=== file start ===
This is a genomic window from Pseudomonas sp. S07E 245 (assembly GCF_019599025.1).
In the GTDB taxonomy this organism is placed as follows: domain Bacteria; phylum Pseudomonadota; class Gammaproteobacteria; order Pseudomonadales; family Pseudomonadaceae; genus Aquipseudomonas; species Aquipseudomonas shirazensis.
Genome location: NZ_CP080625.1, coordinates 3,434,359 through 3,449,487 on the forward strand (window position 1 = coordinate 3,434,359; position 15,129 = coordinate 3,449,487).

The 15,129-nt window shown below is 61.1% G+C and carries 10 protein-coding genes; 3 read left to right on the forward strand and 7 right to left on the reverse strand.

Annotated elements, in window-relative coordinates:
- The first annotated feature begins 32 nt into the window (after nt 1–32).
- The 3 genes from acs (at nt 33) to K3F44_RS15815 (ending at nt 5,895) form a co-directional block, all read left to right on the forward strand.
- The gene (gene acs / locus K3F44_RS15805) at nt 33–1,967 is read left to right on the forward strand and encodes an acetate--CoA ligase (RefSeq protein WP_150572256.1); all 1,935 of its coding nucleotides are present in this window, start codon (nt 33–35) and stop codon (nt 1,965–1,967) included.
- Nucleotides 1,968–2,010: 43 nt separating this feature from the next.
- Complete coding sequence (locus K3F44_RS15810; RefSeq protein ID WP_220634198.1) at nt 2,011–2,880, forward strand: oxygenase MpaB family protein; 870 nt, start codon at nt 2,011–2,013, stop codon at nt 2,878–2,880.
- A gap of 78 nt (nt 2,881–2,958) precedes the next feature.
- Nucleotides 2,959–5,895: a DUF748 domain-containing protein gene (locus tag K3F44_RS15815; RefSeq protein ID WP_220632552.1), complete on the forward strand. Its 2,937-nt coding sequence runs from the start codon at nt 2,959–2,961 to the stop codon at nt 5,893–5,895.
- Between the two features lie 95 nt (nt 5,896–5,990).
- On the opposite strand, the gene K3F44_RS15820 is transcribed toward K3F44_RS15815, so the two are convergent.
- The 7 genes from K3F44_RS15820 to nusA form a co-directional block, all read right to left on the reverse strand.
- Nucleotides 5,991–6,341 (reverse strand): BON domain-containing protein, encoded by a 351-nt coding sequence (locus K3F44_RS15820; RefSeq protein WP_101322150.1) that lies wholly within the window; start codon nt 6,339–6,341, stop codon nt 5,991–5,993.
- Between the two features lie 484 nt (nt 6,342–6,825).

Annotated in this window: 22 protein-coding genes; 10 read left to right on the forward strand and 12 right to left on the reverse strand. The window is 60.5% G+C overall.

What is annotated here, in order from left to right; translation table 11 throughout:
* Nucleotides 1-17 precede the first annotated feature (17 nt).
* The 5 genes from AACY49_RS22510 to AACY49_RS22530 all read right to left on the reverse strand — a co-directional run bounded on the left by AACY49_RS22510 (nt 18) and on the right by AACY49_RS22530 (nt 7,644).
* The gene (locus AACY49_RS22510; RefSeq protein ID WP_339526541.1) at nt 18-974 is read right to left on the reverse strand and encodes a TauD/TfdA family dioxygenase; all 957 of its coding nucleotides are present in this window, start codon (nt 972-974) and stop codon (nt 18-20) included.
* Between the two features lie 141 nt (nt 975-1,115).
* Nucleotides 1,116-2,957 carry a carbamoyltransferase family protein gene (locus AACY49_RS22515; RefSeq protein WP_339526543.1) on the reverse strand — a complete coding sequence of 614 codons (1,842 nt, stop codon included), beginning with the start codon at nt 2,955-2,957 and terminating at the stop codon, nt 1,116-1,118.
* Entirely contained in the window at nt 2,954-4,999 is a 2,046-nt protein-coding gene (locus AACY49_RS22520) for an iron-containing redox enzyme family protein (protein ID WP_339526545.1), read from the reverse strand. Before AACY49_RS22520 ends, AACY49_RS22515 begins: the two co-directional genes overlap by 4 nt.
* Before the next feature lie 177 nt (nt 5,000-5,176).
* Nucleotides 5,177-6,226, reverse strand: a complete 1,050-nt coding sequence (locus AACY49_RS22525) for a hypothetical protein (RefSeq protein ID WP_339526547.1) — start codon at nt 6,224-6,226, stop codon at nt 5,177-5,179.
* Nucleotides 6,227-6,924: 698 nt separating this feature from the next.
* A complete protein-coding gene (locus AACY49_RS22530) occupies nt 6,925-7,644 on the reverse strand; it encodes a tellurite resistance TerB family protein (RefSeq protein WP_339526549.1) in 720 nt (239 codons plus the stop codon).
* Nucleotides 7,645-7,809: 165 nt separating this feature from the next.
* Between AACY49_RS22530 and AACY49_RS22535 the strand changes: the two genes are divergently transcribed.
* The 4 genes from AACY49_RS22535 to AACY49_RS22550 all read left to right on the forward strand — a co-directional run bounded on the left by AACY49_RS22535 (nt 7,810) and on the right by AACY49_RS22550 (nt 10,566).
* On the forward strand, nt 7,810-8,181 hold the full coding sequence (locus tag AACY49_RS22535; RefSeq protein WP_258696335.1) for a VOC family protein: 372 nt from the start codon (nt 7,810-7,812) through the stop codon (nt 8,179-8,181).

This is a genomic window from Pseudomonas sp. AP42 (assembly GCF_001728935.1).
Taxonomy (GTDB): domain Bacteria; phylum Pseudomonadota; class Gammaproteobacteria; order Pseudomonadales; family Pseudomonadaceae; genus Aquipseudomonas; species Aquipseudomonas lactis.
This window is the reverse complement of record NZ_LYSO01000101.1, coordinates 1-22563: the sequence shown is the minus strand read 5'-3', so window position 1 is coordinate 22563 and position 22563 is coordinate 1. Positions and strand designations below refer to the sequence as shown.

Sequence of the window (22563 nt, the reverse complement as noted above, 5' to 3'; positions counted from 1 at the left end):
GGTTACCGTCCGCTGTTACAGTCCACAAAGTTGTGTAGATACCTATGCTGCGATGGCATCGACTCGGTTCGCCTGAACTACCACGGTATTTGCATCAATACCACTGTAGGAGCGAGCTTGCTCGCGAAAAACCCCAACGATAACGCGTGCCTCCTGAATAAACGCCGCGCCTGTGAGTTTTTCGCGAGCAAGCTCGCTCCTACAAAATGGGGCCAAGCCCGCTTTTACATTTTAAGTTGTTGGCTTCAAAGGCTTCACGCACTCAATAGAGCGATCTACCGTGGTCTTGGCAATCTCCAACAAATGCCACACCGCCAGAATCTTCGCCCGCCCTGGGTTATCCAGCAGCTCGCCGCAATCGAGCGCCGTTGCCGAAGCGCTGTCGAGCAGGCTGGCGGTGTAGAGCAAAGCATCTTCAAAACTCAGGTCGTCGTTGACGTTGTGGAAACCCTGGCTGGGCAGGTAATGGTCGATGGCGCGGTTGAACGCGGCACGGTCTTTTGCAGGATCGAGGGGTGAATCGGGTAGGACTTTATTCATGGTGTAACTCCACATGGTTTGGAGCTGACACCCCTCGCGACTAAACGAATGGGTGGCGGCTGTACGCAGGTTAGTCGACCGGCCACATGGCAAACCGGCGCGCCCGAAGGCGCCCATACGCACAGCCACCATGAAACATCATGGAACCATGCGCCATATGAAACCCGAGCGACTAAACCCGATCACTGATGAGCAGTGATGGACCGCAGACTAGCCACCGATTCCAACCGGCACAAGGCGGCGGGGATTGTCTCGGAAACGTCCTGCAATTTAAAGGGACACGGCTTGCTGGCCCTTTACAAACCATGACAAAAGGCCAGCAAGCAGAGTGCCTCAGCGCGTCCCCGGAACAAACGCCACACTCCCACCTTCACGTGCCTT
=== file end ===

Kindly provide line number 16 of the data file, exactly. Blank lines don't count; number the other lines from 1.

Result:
- Nucleotides 5,991–6,341 (reverse strand): BON domain-containing protein, encoded by a 351-nt coding sequence (locus K3F44_RS15820; RefSeq protein WP_101322150.1) that lies wholly within the window; start codon nt 6,339–6,341, stop codon nt 5,991–5,993.